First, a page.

On November 22, Los Angeles became the only county in America this winter to ban outdoor dining.

The order, which will last a minimum of three weeks, will be financially devastating for many restaurants and could lead would-be diners to congregate in venues that are less safe.

There’s no evidence that outdoor dining has contributed to the spread of COVID-19, nor has indoor dining been particularly risky. Los Angeles County public health data identifies 16 restaurants where the virus was spread, but this occurred among employees and not customers. Restaurants don’t even make the county’s top five list of COVID-19 exposure sites. The county has found that most restaurants comply with its health orders, and cases fell throughout the summer even while outdoor dining was permitted.

“I personally feel like we’re being punished,” says Kat Turner, a chef and partner at Highly Likely cafe in the West Adams neighborhood of Los Angeles.

“They’ve shut us without saying, ‘Hey, here’s a solution…This is how we’re going to help you get through this period,'” says David Combes, the executive director of Botanical Hospitality Group. The company owns two restaurants in West Hollywood, including E.P. & L.P., which was forced to shift to outdoor rooftop dining. 

Combes says he and his partners have spent hundreds of thousands of dollars to ensure the restaurant can provide a safe and compliant outdoor dining experience. They haven’t turned a profit since it reopened.

The Los Angeles County Department of Public Health issued the order the weekend before Thanksgiving, citing a 108 percent increase in cases and rising hospitalizations.

“Even if you’re outdoors, gathering with people you do not live with can increase the chances of getting or spreading COVID-19,” said the county’s public health director, Barbara Ferrer. Though she estimates from the county’s contact tracing efforts that 10 to 15 percent of COVID-19 transmissions are linked to “dining experiences,” she hasn’t clarified how many of those transmissions were attributed to outdoor dining at restaurants and declined to provide the underlying data when quizzed by reporters at a recent press conference.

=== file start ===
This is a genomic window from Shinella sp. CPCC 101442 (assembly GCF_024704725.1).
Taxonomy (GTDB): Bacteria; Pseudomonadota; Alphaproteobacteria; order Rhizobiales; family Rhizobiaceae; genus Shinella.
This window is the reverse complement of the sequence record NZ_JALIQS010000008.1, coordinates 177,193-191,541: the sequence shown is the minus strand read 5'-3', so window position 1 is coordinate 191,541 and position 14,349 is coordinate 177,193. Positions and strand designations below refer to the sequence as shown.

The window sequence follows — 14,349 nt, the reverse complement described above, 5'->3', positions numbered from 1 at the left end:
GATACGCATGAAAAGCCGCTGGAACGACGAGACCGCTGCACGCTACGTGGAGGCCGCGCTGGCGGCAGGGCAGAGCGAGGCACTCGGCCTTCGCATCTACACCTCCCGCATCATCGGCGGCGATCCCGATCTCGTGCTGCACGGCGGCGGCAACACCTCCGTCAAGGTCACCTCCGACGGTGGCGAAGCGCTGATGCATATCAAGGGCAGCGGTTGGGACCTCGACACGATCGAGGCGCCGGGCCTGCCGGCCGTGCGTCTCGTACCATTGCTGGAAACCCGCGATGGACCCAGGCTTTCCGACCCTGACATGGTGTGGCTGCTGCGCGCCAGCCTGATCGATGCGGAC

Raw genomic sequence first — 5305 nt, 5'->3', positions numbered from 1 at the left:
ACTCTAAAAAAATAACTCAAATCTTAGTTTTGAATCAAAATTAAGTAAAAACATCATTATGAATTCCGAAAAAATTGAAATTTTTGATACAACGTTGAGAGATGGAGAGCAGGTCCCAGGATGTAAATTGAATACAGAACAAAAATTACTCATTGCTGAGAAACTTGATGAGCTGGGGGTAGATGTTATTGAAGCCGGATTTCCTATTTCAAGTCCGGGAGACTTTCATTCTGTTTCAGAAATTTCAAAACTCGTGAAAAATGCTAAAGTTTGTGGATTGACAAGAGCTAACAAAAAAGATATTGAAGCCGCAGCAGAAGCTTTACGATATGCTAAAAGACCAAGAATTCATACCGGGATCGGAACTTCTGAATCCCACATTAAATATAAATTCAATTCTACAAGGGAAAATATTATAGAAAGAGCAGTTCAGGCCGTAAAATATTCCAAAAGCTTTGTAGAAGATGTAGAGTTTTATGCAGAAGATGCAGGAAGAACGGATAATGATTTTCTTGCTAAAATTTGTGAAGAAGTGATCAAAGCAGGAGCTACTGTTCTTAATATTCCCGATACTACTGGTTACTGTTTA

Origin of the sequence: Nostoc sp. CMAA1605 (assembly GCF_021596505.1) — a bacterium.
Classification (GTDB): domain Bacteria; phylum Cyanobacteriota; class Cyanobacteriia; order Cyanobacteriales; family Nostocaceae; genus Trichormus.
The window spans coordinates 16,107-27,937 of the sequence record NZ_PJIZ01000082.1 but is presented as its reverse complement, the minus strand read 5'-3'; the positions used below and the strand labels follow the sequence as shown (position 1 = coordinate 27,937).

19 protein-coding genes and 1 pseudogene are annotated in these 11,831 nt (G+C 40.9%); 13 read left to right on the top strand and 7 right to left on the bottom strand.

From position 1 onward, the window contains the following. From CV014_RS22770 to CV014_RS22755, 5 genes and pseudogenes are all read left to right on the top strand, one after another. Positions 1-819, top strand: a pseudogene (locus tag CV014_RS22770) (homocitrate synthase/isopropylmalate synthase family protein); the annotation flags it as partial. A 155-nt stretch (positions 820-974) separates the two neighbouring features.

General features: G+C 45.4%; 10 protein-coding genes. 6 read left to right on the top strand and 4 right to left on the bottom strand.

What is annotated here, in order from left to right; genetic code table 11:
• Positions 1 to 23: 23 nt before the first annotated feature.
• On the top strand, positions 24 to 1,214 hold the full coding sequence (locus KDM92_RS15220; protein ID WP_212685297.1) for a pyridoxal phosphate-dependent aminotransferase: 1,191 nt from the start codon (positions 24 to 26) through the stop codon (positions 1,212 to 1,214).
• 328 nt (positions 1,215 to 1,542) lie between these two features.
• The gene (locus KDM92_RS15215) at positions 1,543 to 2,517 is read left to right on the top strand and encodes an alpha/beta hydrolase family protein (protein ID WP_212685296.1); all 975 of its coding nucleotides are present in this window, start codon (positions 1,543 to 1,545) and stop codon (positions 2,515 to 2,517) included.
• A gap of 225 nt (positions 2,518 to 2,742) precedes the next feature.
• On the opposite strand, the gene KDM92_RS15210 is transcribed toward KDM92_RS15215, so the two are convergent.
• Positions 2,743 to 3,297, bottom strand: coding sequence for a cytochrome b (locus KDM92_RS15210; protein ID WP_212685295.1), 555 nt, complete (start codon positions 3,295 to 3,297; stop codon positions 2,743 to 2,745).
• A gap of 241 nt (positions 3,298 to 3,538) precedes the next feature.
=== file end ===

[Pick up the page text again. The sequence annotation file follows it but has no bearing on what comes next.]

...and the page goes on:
Combes believes that restaurants are paying the price for the county’s lack of comprehensive contact tracing and testing.

“It feels like we are being disadvantaged by a lack of process from L.A. County,” says Combes. “And now…for political optics…the first thing we’re going to do is we’re going to shut down restaurants and bars.”

Turner worries that shutting down outdoor dining will only push people indoors to less safe settings.

“It’s stupid. I think people are still gonna want to get together. And now they’re going to do it inside at other people’s homes instead of meeting outside at a restaurant to have dinner,” says Turner. 

The Los Angeles County Board of Supervisors voted 3-2 to uphold the health department’s order. The California Restaurant Association has already filed suit against the county.

Turner says she worries about the unintended consequences of an indefinite shutdown of one of the only relatively safe places in Los Angeles where people can gather.

“I think it’s completely irresponsible to shut down outdoor dining. What we have here is good for the community, and it’s good for the economy, and it’s good for our staff, and we’re doing it safely,” says Turner. 

Produced by Zach Weissmueller.

Photo credits: Sarah Reingewirtz/ZUMA Press/Newscom

Music credits: “Fused,” “It Was Time We Let Go,” and “Like We Used To” by Stanley Gurvich.

 





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